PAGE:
Medical School Admissions Tests

Admission tests are used by UK medical schools to help differentiate between the best applicants. Birmingham, Bristol and Liverpool medical schools do not require admission tests and the rest use either UKCAT, BMAT and/or GAMSAT.

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The UKCAT (UK Clinical Aptitude Test) is used by 26 of the 33 Uk medical schools and consists of five sections: verbal reasoning, quantitive reasoning, abstract reasoning, decision analysis and non-cognitive analysis.

Verbal Reasoning Assesses logical thinking and reasoning about written information.
Quantitative Reasoning Assesses ability to solve numerical problems.
Abstract Reasoning Assesses the use of convergent and divergent thinking to infer relationships from information.
Decision Analysis Assesses the ability, in complex, ambiguous situations, to deal with various forms of information, infer relationships, make informed judgements, and decide on an appropriate response.
Situational Judgement Test Assesses judgement regarding situations encountered in the workplace.

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*13 scenarios (each consisting of between 4 and 6 potential response options to rate)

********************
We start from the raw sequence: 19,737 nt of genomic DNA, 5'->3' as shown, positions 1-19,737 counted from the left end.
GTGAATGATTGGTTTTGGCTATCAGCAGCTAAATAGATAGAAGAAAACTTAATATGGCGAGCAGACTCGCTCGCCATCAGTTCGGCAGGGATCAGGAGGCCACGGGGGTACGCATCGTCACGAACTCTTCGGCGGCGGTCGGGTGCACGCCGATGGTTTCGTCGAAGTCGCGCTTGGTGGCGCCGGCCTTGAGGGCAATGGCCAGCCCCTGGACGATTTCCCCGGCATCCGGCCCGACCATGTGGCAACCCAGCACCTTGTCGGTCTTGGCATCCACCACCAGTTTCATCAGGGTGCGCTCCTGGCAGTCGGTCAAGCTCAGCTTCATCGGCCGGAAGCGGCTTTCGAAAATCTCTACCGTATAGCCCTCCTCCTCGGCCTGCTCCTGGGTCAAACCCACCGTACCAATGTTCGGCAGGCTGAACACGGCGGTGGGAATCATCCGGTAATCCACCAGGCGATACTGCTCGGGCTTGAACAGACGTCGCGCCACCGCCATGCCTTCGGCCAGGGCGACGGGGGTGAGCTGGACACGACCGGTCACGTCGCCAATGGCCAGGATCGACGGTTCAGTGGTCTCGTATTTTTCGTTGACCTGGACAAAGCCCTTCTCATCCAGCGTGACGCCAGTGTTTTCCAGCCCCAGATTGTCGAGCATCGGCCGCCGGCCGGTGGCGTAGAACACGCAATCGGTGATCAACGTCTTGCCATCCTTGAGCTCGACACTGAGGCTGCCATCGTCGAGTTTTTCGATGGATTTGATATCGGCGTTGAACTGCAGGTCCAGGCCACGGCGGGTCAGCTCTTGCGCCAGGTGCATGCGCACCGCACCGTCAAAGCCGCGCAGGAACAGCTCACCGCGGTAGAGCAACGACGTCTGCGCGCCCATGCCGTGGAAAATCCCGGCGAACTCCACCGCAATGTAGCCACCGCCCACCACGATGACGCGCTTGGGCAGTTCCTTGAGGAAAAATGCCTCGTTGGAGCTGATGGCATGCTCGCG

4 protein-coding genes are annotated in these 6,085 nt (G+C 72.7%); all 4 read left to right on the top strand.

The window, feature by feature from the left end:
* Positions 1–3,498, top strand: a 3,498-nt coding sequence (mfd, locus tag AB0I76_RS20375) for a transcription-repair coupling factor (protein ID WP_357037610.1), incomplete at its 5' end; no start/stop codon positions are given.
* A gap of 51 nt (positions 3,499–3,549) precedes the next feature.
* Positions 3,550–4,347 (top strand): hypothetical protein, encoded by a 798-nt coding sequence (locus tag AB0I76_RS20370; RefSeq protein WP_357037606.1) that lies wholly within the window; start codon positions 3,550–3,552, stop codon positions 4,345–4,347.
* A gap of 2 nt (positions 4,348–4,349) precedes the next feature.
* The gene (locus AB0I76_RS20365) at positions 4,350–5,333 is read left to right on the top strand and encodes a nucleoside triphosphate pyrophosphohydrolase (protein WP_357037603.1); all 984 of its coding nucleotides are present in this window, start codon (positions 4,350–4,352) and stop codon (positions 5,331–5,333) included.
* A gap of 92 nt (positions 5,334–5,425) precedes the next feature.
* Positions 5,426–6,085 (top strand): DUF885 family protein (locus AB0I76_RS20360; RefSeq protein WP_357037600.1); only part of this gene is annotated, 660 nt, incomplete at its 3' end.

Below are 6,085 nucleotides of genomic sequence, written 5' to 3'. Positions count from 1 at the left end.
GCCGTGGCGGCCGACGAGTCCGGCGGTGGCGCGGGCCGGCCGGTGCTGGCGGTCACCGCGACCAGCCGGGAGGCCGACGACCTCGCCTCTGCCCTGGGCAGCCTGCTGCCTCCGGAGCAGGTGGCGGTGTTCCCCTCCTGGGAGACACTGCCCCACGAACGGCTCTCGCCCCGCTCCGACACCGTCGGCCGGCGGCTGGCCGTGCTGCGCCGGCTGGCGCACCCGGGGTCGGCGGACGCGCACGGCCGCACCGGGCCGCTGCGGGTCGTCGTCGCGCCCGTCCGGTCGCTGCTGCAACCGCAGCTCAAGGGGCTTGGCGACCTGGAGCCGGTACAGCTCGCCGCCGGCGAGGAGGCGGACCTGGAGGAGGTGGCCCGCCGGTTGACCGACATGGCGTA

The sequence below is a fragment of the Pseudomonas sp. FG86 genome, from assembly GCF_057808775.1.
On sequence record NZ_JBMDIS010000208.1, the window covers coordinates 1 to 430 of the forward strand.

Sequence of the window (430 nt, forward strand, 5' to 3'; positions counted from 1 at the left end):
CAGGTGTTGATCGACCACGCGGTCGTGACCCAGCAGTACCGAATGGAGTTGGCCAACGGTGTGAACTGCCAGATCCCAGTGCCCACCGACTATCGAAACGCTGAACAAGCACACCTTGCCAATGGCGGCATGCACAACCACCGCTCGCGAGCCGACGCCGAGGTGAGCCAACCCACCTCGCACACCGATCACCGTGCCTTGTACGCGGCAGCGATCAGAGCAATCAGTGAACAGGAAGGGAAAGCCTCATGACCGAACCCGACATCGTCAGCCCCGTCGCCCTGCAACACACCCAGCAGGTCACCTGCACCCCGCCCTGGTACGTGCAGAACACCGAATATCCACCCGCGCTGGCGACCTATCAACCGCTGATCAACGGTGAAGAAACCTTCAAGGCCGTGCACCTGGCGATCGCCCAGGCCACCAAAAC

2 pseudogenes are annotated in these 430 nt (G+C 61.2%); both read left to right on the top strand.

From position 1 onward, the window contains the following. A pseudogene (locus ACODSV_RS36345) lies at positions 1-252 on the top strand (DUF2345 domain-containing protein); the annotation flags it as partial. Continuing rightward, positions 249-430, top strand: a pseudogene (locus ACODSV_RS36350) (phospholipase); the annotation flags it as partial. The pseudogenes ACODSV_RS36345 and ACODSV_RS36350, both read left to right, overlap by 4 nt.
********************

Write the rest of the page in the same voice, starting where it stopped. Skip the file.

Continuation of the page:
BMAT (BioMedical Admissions Test)is needed for Oxbridge, Imperial, UCL and graduate entry at Brighton Sussex. It consists of three sections: aptitude and skills, scientific knowledge and applications and the writing task.

Aptitude and Skills Generic skills in problem-solving, understanding arguments, data analysis and inference.
Scientific Knowledge and Application The ability to apply scientific knowledge from school science and maths up to and including the level of National Curriculum Key Stage 4.
Writing Task The ability to select, develop and organise ideas, and to communicate them in writing, concisely and effectively.



The GAMSAT (Graduate Medical School Admissions Test) is needed for graduate entry courses at Exeter, St George’s, Nottingham, Penninsula and Swansea medical schools. It consists of three sections: reasoning in humanities and social science, written communication, reasoning in biological and physical science.